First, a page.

Etzel looked up at me, startled by this unexpected eloquence, and we burst into laughter, and hugged and rocked in each otherís arms until I told Etzel I loved him, and I would perform the recital as Etzel desired.
"I knew you would," Etzel answered. His eyes glistened for a moment and, as quick, began to fade." The call to perform is so ripe for your Germanís ego?"
I ignored Etzelís last hit. Instead, I helped Etzel carry bundles of music scores to the piano. Everything that passed between us was gentle, until on leaving, I repeated that I would play whatever Etzel chose and Etzel said he would search for the final cadence.
"Why did you bring up the final cadence?"
"Freund, you know music talk is pure idealism."
I couldnít expect Etzel to understand the pain of this final moment.
He died before morning.
Officials from the mortuary draped Etzelís body in a cloth and carried away his body. A white envelope rested on top of one of Etzelís favorite music boxes, the music box Etzel and I had found in Vienna during Etzelís first trip back after the war. The music box was initialed on the bottom with letters that matched Etzelís family name. We had imagined it was probably the work of a distant relative during the renaissance though neither knew it to be true.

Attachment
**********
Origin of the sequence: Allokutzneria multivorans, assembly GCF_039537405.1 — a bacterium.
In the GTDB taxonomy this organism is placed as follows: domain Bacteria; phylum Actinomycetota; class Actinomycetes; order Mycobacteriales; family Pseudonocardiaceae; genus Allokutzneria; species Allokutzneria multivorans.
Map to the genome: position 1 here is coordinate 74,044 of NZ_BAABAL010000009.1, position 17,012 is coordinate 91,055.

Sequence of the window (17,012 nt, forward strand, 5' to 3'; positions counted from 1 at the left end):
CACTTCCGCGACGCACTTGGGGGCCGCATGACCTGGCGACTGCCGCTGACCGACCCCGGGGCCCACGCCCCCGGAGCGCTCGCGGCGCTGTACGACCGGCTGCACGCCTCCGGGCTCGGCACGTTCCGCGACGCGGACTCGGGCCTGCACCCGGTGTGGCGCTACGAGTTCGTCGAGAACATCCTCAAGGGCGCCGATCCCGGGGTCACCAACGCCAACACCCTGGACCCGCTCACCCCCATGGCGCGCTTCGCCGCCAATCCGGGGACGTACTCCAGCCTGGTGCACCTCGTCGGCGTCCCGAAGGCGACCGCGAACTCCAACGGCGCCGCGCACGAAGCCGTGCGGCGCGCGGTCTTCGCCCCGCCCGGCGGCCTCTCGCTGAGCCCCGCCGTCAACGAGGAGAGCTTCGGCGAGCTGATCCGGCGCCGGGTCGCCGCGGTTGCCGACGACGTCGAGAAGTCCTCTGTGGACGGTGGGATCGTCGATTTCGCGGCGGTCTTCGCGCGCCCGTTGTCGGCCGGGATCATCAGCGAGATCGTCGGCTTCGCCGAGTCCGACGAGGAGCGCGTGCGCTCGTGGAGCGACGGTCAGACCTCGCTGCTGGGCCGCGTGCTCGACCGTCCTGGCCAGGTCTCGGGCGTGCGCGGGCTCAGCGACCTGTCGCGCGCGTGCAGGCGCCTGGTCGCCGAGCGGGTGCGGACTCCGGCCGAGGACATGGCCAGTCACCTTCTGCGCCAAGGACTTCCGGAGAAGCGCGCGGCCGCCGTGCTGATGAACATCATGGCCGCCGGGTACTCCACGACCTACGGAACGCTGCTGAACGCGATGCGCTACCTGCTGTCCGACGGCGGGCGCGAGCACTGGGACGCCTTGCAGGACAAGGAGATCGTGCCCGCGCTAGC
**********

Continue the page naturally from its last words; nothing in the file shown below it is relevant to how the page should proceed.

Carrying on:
I took the envelope and handed the music box to the mortician and instructed him that it was the container to hold Etzelís ashes and should be brought back to the house and placed on top of the Boesendorfer. There would be no service. Except for the recital, it was over.
I opened the envelope and looked at the program Etzel had scrawled on the paper inside for the recital. I expected a personal message, program notes, anything, but there were only pieces scrawled in order and numbered. The program would begin with the Bach-Busoni Chaconne, a Baroque masterpiece. What a joker. Next was the Grosse Fantasie in D, by Schubert, one of his favorites--and I must agree, a perfect choice for the full tones of the Boesendorfer--then a small intermission. He left it to me to choose "any combination of Lisztís Wagnerian Transcriptions by Liszt." Me? Making romantic choices, and with Wagner? How would I forget almost coming to blows with him about controversies surrounding Hitler and Wagner?
Last on the program was the Mazurka in A minor, by Chopin. I pulled out my music encyclopedia. This particular mazurka was dictated by Chopin from his deathbed and had no final cadence, rather, the publisher inserted a note to continue playing repeats until one could make their own decision to end.